Ripping

I am ripping down a piece of 135mm tas oak for a drawer-bottom. Straight down the guts of it, I mean: the sectional cut of greatest area; the big-board-to-two-thin-boards break; if you see what I mean. The sort of thing done in twenty-five seconds by a bandsaw, but taking me an hour and a half (maybe; I’m not counting, and I don’t think you should either). I sharpened my dad’s dad’s ripsaw yesterday (well, it’s sort of mine now — and how I love the thing!) and it’s now doing it’s octagenerian best (no, actually I’ve no terribly firm idea of how old it is) to rip straight and thin and planar. My muscles are attempting to keep up with it, and not doing so well. Perhaps another few drawer-bottoms, or wardrobe-backs, or other thinish bits of furniture cladding (which don’t mind their back’s been furry) will see me back in condition. Perhaps not.

Ripping timber like this is fun. That’s why I’m doing it. I don’t really need a drawer bottom made in this way — my dad gave me a perfectly suitable panel of ply just three days ago, that he didn’t want and that I’ve not other use for — so it must be for fun. Why else would I have eschewed the much faster (and yes, certainly more structurally stable, and probably stronger) route of plywood-and-glue and have the drawer slid into its home and gone from my todo list by now?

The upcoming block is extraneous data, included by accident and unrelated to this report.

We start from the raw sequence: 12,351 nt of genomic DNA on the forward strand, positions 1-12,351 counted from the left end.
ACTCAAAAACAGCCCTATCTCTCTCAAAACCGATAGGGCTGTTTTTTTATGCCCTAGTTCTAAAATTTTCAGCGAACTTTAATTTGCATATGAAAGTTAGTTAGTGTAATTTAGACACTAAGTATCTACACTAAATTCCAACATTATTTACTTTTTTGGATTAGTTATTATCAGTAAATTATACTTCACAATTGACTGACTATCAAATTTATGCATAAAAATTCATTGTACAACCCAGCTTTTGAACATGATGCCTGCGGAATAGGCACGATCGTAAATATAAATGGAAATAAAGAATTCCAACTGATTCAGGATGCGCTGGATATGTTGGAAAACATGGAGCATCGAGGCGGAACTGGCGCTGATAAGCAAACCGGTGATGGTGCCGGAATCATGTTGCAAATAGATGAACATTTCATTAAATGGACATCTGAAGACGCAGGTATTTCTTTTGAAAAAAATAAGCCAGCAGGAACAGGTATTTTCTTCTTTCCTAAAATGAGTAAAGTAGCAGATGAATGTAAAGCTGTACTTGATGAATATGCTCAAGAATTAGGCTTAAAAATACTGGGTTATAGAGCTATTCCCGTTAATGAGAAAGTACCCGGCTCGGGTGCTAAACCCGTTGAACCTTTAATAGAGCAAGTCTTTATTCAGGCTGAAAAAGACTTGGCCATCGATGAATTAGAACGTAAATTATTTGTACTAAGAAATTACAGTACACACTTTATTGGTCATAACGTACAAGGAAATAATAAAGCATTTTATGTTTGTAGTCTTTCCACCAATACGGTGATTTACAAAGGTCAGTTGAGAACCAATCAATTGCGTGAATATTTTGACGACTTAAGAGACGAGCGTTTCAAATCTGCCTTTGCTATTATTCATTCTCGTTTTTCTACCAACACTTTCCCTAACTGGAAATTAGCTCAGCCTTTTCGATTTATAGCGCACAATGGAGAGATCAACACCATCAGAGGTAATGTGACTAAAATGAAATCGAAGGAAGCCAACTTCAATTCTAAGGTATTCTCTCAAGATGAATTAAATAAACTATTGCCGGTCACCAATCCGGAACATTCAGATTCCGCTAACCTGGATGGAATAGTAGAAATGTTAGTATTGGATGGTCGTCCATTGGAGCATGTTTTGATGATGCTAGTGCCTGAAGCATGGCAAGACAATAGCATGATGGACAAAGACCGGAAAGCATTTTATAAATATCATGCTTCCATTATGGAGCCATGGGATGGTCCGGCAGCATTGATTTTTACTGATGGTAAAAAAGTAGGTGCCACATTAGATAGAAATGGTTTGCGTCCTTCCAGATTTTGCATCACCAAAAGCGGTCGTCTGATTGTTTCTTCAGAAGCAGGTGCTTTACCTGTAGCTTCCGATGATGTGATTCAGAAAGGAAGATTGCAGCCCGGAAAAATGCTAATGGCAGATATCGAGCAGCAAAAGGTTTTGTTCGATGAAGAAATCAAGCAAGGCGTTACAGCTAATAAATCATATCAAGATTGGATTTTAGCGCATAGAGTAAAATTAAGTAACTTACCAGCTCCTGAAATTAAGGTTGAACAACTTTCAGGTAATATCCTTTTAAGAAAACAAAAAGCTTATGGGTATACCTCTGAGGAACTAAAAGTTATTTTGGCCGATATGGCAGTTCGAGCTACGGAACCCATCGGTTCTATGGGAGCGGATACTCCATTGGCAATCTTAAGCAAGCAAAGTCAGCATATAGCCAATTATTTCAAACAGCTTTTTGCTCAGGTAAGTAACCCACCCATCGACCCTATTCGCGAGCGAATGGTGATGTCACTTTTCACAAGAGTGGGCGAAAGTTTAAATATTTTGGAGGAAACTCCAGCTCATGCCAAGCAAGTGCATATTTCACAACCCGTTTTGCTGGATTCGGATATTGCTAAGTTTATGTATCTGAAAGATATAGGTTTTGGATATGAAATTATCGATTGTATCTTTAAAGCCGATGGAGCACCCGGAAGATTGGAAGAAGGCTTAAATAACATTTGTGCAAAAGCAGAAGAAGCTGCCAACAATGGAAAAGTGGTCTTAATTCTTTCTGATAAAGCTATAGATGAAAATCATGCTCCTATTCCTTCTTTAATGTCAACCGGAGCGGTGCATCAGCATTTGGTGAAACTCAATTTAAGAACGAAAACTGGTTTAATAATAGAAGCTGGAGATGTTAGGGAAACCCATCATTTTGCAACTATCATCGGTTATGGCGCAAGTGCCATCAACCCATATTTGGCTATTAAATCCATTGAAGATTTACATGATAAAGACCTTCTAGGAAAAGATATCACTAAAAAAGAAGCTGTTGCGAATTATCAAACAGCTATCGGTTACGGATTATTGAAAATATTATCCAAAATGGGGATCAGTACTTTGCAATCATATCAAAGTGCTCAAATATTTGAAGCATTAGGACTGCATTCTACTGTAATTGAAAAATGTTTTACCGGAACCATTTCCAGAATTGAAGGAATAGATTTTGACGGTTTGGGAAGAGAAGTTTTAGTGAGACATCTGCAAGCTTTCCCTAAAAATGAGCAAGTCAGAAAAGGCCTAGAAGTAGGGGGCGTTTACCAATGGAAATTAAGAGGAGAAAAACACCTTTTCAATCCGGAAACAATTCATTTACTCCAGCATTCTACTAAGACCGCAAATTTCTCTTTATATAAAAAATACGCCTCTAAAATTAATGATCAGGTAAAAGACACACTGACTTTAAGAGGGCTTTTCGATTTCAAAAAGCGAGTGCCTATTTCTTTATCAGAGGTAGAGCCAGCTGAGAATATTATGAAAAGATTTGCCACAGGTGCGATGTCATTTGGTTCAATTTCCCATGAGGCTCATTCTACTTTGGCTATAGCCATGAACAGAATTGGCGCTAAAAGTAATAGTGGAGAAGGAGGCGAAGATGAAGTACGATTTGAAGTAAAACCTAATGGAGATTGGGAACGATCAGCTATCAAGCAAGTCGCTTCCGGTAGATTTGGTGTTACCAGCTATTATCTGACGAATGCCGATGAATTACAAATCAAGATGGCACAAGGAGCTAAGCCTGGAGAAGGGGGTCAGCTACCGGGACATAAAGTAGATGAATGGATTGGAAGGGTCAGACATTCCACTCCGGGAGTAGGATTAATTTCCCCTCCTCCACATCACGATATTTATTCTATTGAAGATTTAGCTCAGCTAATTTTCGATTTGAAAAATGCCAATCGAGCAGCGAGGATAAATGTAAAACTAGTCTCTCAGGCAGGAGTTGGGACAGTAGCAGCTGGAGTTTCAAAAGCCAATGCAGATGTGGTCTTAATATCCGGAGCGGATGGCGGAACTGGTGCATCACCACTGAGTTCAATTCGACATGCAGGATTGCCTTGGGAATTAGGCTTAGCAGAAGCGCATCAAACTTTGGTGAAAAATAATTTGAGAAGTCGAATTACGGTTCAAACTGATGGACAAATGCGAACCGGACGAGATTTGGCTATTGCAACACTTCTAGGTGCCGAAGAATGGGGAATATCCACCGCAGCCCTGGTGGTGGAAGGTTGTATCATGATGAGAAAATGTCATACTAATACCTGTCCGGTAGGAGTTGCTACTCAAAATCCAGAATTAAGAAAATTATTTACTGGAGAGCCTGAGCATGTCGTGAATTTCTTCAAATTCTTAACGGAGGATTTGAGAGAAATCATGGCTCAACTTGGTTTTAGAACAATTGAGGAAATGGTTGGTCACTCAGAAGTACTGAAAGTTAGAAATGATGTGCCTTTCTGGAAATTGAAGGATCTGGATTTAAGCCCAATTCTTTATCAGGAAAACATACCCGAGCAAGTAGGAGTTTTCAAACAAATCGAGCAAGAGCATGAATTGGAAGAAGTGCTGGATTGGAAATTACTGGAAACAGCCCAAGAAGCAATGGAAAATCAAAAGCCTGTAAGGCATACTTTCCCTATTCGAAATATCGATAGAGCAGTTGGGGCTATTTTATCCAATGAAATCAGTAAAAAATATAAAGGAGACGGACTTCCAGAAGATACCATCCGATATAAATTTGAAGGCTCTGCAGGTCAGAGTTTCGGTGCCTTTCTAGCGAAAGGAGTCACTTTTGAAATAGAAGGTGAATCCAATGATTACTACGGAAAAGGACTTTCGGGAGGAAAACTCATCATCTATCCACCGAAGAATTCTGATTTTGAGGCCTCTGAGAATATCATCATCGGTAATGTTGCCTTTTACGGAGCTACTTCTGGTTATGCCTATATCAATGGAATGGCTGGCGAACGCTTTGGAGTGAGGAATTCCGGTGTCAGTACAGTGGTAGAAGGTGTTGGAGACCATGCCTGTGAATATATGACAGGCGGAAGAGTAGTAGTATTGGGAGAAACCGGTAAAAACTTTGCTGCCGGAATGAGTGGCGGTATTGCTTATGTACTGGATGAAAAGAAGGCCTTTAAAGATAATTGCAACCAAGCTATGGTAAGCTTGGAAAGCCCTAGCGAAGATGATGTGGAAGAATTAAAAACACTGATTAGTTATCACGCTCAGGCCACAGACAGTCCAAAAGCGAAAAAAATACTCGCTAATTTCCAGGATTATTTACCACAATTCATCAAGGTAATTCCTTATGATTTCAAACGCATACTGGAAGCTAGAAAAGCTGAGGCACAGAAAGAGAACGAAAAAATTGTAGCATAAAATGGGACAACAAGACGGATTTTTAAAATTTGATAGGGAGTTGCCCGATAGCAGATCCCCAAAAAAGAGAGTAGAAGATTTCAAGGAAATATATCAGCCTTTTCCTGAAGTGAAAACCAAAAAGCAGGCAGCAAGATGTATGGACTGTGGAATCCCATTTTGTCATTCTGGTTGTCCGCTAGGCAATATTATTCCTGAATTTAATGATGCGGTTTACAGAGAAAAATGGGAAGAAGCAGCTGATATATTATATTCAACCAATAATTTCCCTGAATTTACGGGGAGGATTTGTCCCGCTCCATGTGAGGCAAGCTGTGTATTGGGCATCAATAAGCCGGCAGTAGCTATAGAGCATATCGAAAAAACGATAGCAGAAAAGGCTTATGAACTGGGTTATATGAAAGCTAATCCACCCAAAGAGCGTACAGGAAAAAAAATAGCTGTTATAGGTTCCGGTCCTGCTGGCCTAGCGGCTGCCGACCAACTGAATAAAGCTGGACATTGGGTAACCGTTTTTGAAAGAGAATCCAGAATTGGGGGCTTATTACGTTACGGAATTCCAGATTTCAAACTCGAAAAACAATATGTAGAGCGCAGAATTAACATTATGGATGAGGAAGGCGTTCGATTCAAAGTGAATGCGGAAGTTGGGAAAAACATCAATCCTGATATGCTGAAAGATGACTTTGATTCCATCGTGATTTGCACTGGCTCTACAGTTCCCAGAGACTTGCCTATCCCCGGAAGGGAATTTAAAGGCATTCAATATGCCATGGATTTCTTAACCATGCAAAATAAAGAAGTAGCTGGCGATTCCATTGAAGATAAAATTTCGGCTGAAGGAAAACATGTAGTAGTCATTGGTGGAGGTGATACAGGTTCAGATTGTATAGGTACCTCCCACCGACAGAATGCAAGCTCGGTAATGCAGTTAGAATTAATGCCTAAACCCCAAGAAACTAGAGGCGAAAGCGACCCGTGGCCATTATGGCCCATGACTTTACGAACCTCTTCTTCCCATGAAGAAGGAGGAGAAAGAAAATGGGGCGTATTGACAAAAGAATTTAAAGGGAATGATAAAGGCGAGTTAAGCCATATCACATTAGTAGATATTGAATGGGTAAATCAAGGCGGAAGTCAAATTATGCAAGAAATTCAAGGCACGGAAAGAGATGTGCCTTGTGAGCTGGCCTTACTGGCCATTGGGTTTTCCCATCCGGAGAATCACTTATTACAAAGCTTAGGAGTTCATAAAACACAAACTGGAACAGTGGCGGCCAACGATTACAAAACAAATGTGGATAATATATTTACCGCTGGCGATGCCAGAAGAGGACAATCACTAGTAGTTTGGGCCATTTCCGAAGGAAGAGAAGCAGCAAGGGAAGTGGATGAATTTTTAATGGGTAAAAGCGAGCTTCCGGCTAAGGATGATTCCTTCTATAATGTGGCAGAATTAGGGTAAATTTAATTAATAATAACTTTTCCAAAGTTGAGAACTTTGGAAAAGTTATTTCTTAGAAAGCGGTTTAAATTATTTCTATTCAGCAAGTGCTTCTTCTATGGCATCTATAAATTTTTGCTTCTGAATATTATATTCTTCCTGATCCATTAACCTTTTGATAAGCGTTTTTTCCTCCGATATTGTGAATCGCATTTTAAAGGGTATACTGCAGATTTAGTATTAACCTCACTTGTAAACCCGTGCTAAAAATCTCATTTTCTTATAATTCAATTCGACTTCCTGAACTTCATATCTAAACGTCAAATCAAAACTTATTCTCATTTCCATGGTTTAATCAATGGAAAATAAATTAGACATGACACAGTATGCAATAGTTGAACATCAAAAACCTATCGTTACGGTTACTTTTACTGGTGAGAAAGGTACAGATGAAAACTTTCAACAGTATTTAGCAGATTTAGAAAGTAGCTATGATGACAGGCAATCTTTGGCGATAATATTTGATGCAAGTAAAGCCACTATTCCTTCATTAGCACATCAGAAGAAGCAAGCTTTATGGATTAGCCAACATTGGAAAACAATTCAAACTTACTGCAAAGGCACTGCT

Because this isn’t about making a drawer, it would seem. (And oh! what other new-age cliches are to come next?!)

It’s about standing at my bench, making sawdust, hearing the tools in the wood, breathing with the strokes of the saw… feeling non-analytical for once! Just doing, very slowly, and not thinking anything of the future, or how all this is meant to work. It’s time to let the programmer’s brain sleep for a while…

(Oh, and “non-analytical”?! Yes, quite; but I didn’t say “non-ironic” did I? Hmm…)

Closer, Closer, Ever Closer to Where The Wood Really Is.

To be in touch — in contact — with the wood is a wonderful thing; the dust, shavings and sweat blackening my hands; reveling in intimacy with the tree, giving part of myself in exchange for what I am making. Running my hand over the wood, sweeping the shavings off the bench with my skin, it’s this closeness and rawness that cries out to me as real; to get closer, ever closer, to what the wood actually is. Lying curled up, warm and safe, almost consuming the wood (or being consumed by it — it’s hard to tell), at the heart of a tree; or cold, barely holding on high in the crown as the rain whips down, but yet there is care present where the smallest branches meet, and it uplifts. The emotion of the tree is, like the picture in a hologram, present in every part removed from the whole and is ever further released every time we work or use that wood. So personal, so universal; so real.